that the alligator and crocodile come from eggs; two of those lie

now before me, scarcely so large as the egg of the goose, longer,

but not so thick. Now, suppose reference be made to one such egg,

in which the young crocodile is hatched, and is ready to burst

from its enclosure, would any father give such an egg to a hungry

child? No. If the child asked an egg, he would not, instead of a

proper one, give him that of the crocodile or the alligator, in

which the young serpent was hatched, and from which it was just

ready to be separated.

Verse 13. The Holy Spirit] Or, as several MSS. have it, πνευμα

αγαθον, the good spirit. See Clarke on Mt 7:11.

Verse 14. Casting out a devil] See Clarke on Mt 12:22.

Verse 19. Beelzebub] See Clarke on Mt 10:25.

Verse 20. Finger of God] See Clarke on Ex 8:19.

Verse 24. When the unclean spirit] See Clarke on Mt 12:43.

Verse 27. A certain woman-lifted up her voice, and said] It was

very natural for a woman, who was probably a mother, to exclaim

thus. She thought that the happiness of the woman who was mother

to such a son was great indeed; but our blessed Lord shows her

that even the holy virgin could not be benefited by her merely

being the mother of his human nature, and that they only were

happy who carried Christ in their hearts. True happiness is found

in hearing the glad tidings of salvation by Christ Jesus, and

keeping them in a holy heart, and practising them in an

unblamable life.

Verse 29. This is an evil generation] Or, This is a wicked race

of men. See on Mt 12:38-42.

Verse 31. The queen of the south, &c.] Perhaps it would be

better to translate, A queen of the south, and the men of this

race, shall rise up in judgment, &c.

See Clarke on Lu 11:7. The

32d verse Lu 11:32 may be read in the same way.

Verse 33. No man, when he hath lighted, &c.]

See Clarke on Mt 5:15.

Our Lord intimates, that if he worked a miracle among such an

obstinate people, who were determined to disbelieve every evidence

of his Messiahship, he should act as a man who lighted a candle

and then covered it with a bushel, which must prevent the

accomplishment of the end for which it was lighted.

See also Clarke on "Mr 4:21", &c.

Verse 34. The light of the body is the eye] Or, the eye is the

lamp of the body. See Clarke on Mt 6:22, &c.

The 35th and 36th verses are wanting in some MSS., and are

variously read in others.

Verse 36. The whole shall be full of light] Or, altogether

enlightened; i.e. when the eye is perfect, it enlightens the whole

body. Every object within the reach of the eye is as completely

seen as if there was an eye in every part. So the eye is to every

part of the body what the lamp is to every part of the house.

When the light of Christ dwells fully in the heart, it extends

its influence to every thought, word, and action; and directs its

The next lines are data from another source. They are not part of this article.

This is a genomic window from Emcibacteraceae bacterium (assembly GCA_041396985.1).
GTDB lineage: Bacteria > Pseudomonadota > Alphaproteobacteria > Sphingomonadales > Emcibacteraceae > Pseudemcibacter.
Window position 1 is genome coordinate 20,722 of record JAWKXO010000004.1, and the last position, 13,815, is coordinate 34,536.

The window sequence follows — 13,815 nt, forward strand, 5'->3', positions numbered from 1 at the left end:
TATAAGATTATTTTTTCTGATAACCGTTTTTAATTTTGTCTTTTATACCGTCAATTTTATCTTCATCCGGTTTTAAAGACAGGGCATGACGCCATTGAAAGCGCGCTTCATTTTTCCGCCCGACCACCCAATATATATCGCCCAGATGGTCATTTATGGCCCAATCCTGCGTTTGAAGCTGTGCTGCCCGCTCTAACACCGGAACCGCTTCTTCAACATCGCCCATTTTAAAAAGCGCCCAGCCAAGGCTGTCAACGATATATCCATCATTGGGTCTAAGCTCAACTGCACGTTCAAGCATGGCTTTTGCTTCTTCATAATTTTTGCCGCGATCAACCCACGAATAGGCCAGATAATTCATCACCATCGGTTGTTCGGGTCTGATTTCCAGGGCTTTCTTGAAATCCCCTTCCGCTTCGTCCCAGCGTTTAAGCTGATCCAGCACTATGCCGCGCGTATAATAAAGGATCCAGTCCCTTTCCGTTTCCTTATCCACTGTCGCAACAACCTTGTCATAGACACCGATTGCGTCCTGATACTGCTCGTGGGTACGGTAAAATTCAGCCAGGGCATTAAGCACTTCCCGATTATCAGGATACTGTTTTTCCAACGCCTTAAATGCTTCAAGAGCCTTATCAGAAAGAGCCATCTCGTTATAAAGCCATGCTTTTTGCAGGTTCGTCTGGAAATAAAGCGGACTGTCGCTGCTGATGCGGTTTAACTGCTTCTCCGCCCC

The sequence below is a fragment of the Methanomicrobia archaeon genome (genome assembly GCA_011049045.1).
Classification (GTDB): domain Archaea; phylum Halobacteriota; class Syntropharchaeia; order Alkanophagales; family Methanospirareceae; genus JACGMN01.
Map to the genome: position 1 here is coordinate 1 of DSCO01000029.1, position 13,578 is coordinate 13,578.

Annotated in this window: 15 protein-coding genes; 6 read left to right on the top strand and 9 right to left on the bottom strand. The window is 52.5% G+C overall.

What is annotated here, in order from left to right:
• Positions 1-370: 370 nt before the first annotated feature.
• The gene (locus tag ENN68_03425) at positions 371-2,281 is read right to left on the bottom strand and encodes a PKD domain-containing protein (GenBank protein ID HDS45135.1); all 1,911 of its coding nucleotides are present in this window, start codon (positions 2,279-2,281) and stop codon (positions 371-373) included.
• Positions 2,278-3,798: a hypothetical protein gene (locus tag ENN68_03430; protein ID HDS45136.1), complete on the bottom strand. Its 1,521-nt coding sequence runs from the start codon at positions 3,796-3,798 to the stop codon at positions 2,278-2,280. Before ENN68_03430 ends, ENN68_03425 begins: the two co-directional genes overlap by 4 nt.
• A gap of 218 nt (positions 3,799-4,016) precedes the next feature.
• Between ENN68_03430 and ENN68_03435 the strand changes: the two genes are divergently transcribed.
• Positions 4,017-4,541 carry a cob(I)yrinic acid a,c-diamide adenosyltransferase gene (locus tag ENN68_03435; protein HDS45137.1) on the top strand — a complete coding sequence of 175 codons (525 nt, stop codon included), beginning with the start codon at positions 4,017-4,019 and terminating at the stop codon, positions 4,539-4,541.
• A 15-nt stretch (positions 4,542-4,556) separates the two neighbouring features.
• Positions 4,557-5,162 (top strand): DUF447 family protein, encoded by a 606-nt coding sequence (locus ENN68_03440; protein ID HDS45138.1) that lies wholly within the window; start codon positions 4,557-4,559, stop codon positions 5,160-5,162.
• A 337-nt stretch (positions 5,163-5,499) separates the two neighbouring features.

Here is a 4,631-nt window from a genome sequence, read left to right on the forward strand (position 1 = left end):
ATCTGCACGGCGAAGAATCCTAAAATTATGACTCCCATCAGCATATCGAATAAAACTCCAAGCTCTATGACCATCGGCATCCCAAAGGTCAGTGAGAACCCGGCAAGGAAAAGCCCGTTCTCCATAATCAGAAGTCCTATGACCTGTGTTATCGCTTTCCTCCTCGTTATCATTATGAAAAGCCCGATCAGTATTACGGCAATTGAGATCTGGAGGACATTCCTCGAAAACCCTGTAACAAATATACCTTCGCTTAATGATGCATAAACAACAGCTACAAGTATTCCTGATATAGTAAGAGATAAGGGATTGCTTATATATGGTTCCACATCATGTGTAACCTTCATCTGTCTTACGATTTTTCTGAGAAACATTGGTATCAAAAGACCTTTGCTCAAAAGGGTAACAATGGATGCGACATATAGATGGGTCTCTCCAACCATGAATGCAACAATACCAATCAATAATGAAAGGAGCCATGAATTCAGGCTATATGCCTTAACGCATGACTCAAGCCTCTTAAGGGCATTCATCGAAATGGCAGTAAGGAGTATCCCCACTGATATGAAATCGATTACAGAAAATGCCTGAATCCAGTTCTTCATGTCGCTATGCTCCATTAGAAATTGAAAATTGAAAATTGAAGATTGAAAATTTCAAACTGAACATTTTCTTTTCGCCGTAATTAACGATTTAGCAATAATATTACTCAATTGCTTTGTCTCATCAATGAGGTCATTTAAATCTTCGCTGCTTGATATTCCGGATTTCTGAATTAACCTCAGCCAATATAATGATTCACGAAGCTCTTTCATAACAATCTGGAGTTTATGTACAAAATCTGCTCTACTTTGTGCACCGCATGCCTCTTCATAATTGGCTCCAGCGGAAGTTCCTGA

possessor how he is to act in all places and circumstances. It is

of the utmost importance to have the soul properly influenced by

the wisdom that comes from above. The doctrine that is contrary to

the Gospel may say, Ignorance is the mother of devotion; but

Christ shows that there can be no devotion without heavenly light.

Ignorance is the mother of superstition; but with this the

heavenly light has nothing to do.

Verse 37. To dine] οπωςαριστηση. The word αριστειν dignifies

the first eating of the day. The Jews made but two meals in the

day; their αριστον may be called their breakfast or their dinner,

because it was both, and was but a slight meal. Their chief meal

was their δειπνον or supper, after the heat of the day was over;

and the same was the principal meal among the Greeks and Romans.

Josephus, in his Life, says, sect. 54, that the legal hour of

the αριστον, on the Sabbath, was the sixth hour, or at twelve

o'clock at noon, as we call it. What the hour was on the other

days of the week, he does not say; but probably it was much the

same. Bishop PEARCE.

Verse 38. First washed] See Clarke on Mr 7:2-4.

Verse 39. Ye-make clean the outside] See Clarke on Mt 23:25.

Verse 40. Did not he that made that which is without] Did not

the maker of the dish form it so, both outwardly and inwardly, as

to answer the purpose for which it was made? And can it answer

this purpose without being clean in the inside as well as on the

outside? God has made you such, both as to your bodies and souls,

as he intended should show forth his praise; but can you think

that the purpose of God can be accomplished by you while you only

attend to external legal purifications, your hearts being full of

rapine and wickedness? How unthinking are you to imagine that God

can be pleased with this outward purification, when all within is


Verse 41. Give alms of such things as ye have] Meaning either

what was within the dishes spoken of before; or what was within

their houses or power: or what they had at hand, for so τα

ενοντα is used by the purest Greek writers. Cease from rapine: far

from spoiling the poor by wicked exactions, rather give them alms

of every thing you possess; and when a part of every thing you

have is sincerely consecrated to God for the use of the poor,

then all that remains will be clean unto you; you will have the

blessing of God in your basket and store, and every thing will be

sanctified to you. These verses are very difficult, and are